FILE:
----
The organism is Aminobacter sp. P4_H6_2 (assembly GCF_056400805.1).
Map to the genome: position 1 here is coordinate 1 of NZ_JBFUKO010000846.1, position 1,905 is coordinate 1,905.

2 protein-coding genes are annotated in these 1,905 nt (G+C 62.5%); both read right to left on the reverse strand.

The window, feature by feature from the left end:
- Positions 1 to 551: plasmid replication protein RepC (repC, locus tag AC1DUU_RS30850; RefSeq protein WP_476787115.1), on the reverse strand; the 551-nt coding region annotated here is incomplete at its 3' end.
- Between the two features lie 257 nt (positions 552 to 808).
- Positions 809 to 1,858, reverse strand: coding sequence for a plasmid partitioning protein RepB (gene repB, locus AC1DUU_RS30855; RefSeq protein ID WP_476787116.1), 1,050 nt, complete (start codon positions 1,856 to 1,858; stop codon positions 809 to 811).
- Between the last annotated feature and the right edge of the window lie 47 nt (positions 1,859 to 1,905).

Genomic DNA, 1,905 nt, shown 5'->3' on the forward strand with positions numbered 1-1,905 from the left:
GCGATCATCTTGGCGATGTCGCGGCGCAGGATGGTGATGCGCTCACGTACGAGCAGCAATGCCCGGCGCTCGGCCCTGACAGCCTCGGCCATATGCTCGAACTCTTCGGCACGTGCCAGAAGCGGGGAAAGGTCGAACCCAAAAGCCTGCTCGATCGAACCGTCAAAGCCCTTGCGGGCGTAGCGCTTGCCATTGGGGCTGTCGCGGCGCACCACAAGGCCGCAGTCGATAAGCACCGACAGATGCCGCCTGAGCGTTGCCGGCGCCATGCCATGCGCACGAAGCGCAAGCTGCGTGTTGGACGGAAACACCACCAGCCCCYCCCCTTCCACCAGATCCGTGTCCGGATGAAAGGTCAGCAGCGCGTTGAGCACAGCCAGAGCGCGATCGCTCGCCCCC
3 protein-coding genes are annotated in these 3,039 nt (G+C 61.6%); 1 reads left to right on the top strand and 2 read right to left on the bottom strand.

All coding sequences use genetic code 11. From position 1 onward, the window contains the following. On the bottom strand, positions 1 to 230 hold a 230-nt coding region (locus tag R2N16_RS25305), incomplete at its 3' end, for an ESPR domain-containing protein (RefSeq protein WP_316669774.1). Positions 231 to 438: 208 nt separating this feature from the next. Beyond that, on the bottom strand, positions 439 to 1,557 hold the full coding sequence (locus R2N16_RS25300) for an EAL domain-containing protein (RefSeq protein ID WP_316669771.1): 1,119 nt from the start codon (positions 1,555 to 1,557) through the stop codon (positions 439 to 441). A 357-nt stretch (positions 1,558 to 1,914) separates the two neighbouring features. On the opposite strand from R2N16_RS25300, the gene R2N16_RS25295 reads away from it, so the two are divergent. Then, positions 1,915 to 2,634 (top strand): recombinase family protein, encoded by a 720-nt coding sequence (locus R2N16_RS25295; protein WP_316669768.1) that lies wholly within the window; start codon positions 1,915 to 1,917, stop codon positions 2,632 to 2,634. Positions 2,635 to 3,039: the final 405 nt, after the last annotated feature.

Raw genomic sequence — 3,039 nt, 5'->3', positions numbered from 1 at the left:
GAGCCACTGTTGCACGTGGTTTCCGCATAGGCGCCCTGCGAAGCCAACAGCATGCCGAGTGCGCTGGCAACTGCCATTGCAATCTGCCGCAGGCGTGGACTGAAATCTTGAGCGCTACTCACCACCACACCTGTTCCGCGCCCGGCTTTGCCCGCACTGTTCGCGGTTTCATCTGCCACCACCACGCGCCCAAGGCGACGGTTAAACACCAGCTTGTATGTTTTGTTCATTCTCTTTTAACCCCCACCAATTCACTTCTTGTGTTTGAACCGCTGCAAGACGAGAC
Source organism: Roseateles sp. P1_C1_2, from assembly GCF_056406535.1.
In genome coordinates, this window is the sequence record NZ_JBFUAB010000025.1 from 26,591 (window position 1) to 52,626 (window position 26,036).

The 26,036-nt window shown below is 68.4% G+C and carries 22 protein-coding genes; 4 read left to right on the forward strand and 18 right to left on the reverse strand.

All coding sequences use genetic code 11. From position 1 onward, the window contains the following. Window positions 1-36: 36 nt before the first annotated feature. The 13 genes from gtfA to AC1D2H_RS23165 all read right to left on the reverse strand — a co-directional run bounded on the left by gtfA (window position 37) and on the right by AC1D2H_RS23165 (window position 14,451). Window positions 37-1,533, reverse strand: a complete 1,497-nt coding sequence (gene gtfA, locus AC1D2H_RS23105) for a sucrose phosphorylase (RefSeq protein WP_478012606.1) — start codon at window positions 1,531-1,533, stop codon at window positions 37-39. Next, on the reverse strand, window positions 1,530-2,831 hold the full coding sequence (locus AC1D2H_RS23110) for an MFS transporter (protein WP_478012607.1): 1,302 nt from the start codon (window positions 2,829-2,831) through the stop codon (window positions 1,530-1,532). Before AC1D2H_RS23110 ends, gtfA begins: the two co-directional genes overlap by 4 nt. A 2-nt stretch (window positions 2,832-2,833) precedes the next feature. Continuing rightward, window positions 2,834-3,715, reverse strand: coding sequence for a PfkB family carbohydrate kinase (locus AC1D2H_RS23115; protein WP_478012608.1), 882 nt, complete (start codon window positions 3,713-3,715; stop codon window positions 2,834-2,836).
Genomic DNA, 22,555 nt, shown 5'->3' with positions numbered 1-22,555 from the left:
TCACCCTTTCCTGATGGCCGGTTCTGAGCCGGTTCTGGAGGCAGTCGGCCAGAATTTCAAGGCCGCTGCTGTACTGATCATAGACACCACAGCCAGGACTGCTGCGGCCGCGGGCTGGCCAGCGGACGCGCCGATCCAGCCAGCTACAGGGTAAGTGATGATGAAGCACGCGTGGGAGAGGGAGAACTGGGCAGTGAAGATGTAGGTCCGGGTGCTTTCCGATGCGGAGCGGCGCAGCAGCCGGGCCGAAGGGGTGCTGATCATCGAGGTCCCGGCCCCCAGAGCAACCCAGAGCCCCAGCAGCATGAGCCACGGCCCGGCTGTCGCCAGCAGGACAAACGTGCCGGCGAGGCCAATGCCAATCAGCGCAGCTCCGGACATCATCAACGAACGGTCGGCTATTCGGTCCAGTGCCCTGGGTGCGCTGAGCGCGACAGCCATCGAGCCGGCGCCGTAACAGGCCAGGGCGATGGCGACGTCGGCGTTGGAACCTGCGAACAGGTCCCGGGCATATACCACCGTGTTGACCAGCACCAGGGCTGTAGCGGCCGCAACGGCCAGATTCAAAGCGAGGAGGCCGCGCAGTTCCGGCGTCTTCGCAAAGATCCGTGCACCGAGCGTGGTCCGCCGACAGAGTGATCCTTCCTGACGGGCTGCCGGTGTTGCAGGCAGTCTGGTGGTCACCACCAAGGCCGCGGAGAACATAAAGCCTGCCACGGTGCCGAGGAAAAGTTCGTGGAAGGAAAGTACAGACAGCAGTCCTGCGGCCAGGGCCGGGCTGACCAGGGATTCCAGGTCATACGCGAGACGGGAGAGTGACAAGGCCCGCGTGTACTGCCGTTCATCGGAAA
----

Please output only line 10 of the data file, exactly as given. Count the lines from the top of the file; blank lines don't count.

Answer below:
GCGATCATCTTGGCGATGTCGCGGCGCAGGATGGTGATGCGCTCACGTACGAGCAGCAATGCCCGGCGCTCGGCCCTGACAGCCTCGGCCATATGCTCGAACTCTTCGGCACGTGCCAGAAGCGGGGAAAGGTCGAACCCAAAAGCCTGCTCGATCGAACCGTCAAAGCCCTTGCGGGCGTAGCGCTTGCCATTGGGGCTGTCGCGGCGCACCACAAGGCCGCAGTCGATAAGCACCGACAGATGCCGCCTGAGCGTTGCCGGCGCCATGCCATGCGCACGAAGCGCAAGCTGCGTGTTGGACGGAAACACCACCAGCCCCYCCCCTTCCACCAGATCCGTGTCCGGATGAAAGGTCAGCAGCGCGTTGAGCACAGCCAGAGCGCGATCGCTCGCCCCC